Livestock cloning has been going on since at least 1998. In 2003, the FDA issued a voluntary ban on food products from cloned animals and their offspring until the organization could examine the safety issues. According to scientists who researched cloned livestock for the FDA, no distinguishable difference exists between the products of clones and those of non-clones.
The milk, meat and other animal products that were on store shelves before the 2003 ban were never labeled as coming from clones, and the later ban relied on voluntary self-regulation within the livestock industry. So, if meat or milk from cloned animals doesn't whet your appetite, how can you avoid bringing it home?
Due to the high cost of cloning, cloned animals are primarily used for breeding purposes. For instance, a milk supplier would clone the cow that produces the most milk out of the herd and then use those clones to breed more of the same. The farmer would sell the milk of those offspring, not of the clones themselves, since they would be more valuable as breeders. As of March 2008, the USDA estimated that there were around 600 cloned animals used for breeding in the United States [source: Knight].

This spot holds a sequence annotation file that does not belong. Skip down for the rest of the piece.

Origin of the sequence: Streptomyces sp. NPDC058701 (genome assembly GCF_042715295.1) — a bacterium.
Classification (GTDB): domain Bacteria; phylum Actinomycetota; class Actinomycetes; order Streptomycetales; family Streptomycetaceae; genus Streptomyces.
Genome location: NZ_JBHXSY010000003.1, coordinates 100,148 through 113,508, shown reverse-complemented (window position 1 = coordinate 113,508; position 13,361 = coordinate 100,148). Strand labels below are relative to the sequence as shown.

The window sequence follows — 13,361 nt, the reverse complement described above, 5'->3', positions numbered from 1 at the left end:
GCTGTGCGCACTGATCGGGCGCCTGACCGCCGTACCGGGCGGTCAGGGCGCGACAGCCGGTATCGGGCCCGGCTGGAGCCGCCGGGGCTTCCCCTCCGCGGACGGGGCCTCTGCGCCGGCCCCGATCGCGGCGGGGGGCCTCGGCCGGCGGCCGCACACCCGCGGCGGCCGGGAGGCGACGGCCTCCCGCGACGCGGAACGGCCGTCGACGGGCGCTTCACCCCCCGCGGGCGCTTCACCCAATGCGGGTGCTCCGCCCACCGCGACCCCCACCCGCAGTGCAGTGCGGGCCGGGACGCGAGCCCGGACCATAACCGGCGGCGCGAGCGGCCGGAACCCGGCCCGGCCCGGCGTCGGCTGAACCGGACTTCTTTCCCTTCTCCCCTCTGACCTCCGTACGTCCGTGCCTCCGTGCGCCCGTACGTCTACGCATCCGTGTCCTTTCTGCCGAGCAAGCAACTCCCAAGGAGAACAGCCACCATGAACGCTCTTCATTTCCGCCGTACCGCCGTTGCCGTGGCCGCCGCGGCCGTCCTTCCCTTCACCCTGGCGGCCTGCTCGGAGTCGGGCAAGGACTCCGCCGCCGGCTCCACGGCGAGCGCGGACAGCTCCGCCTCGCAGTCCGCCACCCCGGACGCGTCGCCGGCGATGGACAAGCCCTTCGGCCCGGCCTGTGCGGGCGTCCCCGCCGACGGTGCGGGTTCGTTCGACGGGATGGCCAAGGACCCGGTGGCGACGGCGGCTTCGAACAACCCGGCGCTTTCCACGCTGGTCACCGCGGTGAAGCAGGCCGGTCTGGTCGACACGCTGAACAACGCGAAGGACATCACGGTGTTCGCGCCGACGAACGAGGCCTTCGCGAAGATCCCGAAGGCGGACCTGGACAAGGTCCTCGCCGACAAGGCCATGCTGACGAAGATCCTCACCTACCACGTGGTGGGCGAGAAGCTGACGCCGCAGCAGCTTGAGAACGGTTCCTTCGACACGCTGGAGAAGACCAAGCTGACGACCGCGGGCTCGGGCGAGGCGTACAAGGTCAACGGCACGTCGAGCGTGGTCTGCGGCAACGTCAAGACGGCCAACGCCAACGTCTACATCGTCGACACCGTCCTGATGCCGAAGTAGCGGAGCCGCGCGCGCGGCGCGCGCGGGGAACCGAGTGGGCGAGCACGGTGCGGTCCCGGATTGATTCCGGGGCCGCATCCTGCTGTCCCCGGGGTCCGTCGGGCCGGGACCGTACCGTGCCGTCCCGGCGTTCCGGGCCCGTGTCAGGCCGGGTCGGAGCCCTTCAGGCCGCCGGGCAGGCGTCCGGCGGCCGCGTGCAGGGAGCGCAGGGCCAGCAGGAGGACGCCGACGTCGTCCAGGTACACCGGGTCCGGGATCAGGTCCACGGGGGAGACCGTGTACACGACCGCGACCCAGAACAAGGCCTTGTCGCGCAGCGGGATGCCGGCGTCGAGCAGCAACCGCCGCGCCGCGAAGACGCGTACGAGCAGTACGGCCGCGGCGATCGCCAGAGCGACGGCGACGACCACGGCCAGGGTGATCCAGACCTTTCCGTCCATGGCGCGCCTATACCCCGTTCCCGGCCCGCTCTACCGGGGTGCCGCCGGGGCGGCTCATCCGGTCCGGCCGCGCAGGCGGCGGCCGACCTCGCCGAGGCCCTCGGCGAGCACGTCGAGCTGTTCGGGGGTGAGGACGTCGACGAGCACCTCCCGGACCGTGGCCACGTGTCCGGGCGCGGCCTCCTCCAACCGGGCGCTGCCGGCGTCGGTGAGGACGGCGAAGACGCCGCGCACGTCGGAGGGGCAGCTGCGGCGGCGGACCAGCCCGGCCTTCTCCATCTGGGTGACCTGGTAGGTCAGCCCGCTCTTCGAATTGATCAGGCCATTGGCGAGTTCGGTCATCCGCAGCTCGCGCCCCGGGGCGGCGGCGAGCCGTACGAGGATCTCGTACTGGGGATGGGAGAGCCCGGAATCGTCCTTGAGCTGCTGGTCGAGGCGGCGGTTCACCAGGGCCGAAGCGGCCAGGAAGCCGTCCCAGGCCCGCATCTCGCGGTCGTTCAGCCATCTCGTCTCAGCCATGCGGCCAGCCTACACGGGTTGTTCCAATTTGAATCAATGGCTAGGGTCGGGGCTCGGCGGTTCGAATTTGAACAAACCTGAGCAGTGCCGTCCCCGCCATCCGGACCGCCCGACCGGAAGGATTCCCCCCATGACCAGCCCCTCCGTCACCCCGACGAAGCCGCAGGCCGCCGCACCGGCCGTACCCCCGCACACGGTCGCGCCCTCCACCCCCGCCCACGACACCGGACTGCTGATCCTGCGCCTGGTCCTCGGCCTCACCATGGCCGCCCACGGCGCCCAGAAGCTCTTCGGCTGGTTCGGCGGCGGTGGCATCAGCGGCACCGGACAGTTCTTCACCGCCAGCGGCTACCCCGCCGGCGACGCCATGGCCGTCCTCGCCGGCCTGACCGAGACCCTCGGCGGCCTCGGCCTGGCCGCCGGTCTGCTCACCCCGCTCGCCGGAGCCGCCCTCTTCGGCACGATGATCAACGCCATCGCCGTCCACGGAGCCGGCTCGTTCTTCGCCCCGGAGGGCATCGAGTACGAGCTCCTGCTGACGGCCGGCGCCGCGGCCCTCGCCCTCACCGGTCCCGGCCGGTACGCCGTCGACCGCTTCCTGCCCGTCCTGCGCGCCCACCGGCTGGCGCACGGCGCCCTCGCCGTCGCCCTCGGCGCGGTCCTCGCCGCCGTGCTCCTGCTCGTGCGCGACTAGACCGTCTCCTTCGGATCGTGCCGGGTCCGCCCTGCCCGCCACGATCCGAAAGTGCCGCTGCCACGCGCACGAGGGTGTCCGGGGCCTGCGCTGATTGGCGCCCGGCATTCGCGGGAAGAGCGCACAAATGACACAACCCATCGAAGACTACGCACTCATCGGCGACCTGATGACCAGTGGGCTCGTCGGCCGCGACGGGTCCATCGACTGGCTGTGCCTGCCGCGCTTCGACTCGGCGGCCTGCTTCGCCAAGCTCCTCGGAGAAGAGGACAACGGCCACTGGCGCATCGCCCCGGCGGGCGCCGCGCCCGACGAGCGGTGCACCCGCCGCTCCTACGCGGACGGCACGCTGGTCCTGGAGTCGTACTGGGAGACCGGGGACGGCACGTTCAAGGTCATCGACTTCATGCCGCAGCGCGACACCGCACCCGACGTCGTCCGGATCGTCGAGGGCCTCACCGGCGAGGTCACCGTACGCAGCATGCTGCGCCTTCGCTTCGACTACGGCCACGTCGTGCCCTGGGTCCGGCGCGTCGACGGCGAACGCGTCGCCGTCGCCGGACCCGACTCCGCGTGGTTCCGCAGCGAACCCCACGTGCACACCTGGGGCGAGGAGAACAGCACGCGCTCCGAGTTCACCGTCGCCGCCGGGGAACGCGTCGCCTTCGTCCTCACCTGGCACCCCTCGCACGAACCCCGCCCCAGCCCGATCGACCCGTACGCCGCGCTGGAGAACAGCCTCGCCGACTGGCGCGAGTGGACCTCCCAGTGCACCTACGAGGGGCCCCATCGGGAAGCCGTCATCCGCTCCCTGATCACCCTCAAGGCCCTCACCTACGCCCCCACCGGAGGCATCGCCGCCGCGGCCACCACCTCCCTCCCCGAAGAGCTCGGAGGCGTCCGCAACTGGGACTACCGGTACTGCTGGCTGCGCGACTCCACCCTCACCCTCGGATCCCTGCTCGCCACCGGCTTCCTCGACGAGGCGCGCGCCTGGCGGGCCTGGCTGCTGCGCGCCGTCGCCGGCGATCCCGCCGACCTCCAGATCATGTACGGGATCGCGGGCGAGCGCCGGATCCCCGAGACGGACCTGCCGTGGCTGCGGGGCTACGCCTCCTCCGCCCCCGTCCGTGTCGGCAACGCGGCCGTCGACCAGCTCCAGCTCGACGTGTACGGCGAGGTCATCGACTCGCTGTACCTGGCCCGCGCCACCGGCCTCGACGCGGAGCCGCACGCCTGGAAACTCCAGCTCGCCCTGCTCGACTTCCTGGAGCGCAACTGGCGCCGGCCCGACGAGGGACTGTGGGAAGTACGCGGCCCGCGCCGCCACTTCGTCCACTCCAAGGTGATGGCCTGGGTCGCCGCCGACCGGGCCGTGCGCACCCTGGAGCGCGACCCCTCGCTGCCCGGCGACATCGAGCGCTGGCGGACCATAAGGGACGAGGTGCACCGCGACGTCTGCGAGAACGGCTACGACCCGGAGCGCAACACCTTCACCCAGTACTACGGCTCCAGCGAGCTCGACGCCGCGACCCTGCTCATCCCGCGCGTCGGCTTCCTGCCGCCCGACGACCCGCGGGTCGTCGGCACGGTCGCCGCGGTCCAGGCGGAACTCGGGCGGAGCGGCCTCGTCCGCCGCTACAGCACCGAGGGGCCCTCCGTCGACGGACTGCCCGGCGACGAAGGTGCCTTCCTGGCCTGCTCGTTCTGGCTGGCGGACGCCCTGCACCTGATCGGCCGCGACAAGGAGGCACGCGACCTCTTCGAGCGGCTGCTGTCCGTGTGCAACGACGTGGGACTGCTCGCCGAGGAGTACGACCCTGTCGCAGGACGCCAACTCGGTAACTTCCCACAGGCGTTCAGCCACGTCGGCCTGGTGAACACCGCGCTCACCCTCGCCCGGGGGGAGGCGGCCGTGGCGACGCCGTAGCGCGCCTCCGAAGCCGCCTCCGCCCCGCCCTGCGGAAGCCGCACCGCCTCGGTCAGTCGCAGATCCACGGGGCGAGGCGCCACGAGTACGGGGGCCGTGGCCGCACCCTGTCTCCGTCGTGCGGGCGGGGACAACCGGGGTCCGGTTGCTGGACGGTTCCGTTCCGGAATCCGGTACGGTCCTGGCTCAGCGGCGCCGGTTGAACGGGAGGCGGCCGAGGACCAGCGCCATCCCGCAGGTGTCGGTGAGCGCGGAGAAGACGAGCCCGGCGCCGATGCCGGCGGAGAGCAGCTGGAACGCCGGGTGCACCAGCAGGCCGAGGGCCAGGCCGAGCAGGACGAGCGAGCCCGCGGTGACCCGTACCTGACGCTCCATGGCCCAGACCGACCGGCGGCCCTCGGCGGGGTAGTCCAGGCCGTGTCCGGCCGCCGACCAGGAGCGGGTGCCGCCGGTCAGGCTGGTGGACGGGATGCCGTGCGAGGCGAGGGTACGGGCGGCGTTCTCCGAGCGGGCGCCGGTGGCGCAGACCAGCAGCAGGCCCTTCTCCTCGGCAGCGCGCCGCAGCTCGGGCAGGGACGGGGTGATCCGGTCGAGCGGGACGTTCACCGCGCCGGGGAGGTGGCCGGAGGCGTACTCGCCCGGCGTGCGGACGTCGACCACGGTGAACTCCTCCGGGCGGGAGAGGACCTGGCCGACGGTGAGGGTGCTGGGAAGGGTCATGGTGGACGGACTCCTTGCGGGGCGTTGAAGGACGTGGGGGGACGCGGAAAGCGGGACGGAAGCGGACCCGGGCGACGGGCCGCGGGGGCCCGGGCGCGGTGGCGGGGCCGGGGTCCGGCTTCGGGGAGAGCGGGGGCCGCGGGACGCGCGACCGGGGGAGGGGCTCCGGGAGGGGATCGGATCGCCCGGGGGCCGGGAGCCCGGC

But the FDA doesn't require special cloned meat labeling for food manufacturers that sell meat and milk from cloned offspring. Also, there's no scientific test to determine whether a meat or milk product came from cloned animal lineage. That ambiguity is one of the primary concerns voiced by consumer advocacy groups and people who oppose the FDA's motion. At this point, it's up to the manufacturers to disclose as much -- or as little -- as they wish. On the flip side, that may mean that we could see more non-cloned types of food labels from companies looking to capitalize on the public's general distrust of eating cloned meat.
Due to public concern, at least 13 state legislatures have introduced bills to require some type of identification on cloned animal products [source: Gogoi]. If the measures pass, they could serve a blow to the livestock and biotechnology industries that see cloning as the future of meat production. However, since scientists can't tell the difference between cloned and non-cloned animal meat, enforcing these potential laws would be difficult as well.
For now, if you want to avoid eating food associated with cloned animals, the easiest way is to go organic. In 2007, the National Organic Program, which oversees organic food standards in the United States, ruled that cloned animal products would not meet its criteria. That means that certified organic foods in the United States can't contain cloned animal products or products from the offspring of cloned animals [source: Knight].
While this debate continues in the United States, it may soon echo abroad. Following the FDA's 2008 ruling, the European Food Safety Authority tentatively concurred that cloned food is safe for consumption but has yet to approve its sale in the European Union.